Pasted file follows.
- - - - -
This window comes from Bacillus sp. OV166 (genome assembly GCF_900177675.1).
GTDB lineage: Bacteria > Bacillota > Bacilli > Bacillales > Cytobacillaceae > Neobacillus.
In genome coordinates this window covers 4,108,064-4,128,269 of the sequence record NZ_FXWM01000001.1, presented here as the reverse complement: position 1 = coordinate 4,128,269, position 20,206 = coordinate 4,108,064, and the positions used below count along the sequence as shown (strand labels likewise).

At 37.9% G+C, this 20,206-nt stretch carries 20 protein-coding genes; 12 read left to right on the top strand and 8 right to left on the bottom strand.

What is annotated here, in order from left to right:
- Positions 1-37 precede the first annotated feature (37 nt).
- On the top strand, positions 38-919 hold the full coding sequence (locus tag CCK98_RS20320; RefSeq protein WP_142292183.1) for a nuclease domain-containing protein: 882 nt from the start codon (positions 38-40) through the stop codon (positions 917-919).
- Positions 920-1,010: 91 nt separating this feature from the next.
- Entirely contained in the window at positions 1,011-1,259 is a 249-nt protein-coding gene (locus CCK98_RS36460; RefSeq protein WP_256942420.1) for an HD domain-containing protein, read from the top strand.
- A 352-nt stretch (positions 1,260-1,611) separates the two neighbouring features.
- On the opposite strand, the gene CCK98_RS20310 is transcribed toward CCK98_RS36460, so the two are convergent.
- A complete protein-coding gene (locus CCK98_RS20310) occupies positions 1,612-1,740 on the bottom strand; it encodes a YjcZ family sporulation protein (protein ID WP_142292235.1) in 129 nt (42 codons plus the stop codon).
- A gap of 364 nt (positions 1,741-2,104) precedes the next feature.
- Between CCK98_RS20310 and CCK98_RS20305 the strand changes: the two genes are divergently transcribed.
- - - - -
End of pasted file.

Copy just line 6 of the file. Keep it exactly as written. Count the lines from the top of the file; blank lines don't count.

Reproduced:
- Positions 1-37 precede the first annotated feature (37 nt).